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I understand that something that is charged with one coulomb and has a potential difference of one volt across it will have a capacitance of one farad. \$C = \frac{q}{V}\$. I get that because current is the derivative of charge with respect to time, \$I = C\frac{dV}{dt}\$.

This is where I start to get confused. If you divide both sides by \$C\$ and integrate with respect to time, shouldn't that just give you \$V = \frac{q}{C}\$?

What I don't get is how this becomes \$V(t) = \frac{1}{C}\int_{t_{0}}^{t}I(\tau)\, d\tau + V(t_{0})\$.

This is saying that \$q = \int_{t_{0}}^{t}I(\tau)\, d\tau + V(t_{0})\$. I don't get why, though.

Shouldn't \$q = \int I\, dt\$ and that be the end of it? I mean, obviously this isn't the case since my textbook and everything I can find online says otherwise, but I don't get it.

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q is not equal to \$ \int_{t0}^{t} I(\tau) d\tau + V(t_0) \$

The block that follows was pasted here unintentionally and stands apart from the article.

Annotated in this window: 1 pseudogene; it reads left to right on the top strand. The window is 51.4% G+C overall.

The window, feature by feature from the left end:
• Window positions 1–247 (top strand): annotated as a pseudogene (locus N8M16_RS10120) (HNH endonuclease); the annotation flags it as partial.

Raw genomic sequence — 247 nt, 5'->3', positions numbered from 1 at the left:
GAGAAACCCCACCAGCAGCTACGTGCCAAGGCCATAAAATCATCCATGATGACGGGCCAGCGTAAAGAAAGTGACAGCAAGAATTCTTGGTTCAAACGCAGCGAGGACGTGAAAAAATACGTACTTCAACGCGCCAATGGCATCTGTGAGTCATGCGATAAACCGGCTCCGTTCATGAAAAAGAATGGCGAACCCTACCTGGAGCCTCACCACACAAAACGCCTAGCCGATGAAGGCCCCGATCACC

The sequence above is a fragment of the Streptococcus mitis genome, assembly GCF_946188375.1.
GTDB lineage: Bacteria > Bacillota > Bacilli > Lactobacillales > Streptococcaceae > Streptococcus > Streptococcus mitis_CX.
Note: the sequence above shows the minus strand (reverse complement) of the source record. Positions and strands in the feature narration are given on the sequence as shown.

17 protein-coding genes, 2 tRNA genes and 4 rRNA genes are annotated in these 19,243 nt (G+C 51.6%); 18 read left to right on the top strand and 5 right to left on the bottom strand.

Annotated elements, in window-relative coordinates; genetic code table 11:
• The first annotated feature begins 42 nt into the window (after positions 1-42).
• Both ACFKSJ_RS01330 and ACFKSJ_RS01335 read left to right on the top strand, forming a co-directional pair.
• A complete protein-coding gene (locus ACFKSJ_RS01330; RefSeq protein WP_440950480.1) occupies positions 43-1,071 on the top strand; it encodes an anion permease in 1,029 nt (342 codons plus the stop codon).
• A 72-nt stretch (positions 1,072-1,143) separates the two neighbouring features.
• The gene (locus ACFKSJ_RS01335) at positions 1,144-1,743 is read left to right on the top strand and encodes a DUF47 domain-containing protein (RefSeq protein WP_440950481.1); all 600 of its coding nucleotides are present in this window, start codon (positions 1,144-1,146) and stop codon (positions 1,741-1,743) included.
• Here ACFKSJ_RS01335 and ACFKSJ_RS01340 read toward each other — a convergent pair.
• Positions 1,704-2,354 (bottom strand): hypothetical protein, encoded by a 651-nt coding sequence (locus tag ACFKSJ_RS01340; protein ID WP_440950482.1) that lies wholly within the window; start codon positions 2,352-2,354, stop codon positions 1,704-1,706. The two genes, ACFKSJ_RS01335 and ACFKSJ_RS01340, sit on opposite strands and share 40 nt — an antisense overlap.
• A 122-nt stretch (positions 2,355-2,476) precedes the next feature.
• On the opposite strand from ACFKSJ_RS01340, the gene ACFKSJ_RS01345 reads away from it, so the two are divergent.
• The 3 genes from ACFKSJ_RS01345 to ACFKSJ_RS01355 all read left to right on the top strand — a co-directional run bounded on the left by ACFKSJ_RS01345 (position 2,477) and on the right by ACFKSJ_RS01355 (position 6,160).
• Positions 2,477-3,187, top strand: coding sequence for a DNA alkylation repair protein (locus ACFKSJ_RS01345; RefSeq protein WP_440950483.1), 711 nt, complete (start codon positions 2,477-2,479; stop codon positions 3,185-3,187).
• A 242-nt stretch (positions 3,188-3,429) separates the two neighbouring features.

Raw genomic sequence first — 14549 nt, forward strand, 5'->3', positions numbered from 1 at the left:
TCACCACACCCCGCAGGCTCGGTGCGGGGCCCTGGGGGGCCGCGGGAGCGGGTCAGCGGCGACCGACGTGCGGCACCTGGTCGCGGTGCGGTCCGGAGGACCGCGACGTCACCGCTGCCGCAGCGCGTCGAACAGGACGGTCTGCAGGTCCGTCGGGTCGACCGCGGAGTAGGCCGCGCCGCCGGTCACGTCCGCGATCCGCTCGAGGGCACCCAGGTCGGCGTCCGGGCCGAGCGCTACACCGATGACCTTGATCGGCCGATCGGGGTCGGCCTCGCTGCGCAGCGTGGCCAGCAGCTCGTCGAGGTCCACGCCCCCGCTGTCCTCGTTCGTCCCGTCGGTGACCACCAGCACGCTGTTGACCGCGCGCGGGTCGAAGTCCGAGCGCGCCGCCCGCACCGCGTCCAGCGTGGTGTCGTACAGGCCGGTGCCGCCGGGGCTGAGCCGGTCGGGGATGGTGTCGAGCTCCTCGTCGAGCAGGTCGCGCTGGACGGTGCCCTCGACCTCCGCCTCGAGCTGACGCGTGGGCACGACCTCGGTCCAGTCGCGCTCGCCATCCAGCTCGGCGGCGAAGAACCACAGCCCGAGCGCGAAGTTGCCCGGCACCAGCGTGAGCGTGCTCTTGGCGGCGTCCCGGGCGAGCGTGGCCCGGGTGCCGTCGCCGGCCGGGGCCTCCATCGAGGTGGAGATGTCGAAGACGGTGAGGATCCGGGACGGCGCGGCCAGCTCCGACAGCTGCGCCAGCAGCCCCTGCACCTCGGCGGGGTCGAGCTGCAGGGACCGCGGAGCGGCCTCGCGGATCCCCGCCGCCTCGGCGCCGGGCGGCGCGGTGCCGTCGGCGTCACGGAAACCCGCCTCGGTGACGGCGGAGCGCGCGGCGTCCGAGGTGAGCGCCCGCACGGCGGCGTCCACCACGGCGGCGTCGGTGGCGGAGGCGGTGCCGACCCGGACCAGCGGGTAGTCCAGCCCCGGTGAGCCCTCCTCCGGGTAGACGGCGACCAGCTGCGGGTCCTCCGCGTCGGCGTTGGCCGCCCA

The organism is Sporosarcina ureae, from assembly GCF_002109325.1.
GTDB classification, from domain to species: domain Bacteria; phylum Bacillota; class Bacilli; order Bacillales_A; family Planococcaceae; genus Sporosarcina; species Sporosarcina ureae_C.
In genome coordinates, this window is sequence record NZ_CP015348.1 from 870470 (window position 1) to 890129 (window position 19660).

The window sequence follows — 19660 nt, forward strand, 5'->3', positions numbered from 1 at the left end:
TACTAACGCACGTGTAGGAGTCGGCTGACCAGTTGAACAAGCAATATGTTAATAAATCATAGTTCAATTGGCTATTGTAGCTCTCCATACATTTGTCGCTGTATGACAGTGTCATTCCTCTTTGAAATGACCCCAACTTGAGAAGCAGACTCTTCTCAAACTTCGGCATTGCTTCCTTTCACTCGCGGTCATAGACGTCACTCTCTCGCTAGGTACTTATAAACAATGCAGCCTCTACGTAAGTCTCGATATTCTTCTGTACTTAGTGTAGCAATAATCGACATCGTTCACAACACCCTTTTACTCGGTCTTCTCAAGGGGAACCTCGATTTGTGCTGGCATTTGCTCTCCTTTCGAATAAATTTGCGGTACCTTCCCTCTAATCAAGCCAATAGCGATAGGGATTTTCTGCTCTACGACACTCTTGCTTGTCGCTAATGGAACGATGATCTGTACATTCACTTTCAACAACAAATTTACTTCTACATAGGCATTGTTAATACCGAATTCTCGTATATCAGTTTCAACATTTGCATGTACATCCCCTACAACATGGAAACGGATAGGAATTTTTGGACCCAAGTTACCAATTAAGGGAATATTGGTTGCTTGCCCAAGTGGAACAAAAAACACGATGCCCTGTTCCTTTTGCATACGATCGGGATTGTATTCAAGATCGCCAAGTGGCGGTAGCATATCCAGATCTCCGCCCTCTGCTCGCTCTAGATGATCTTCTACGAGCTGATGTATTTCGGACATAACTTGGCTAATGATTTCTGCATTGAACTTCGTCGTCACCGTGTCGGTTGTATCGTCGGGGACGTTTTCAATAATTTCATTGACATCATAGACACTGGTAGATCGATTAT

it has no sense to sum apples (charge) and pears (potential) :)

if you have \$ V(t)=\frac{1}{C}\int_{t0}^{t} I(\tau) d\tau + V(t_0) \$

\$ \frac{1}{C} \$ is just multiplying \$\int_{t0}^{t} I(\tau) d\tau \$ and not \$ V(t_0)\$

\$ \int_{t0}^{t} I(\tau) d\tau \$ is a \$ \Delta Q\$

so \$ V(t)=\frac{1}{C}\int_{t0}^{t} I(\tau) d\tau + V(t_0)=\frac{\Delta Q}{C} +V(t_0) \$

I hope this is what you were missing :)

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This is really just a math question.

When you take the integral \$ \frac{1}{C}\int_{t_0}^t I(\tau)d\tau \$, you get \$ \frac{Q(t)}{C} - \frac{Q(t_0)}{C} \$ = \$ V(t) - V(t_0)\$. This is bad, because we just want \$ V(t) \$; the simple way of fixing this is to add \$V(t_0)\$ to cancel out the term in the integral.

We definitely can't just write \$ \frac{1}{C} \int I(t) \$ - what are you going to do with the constant of integration?

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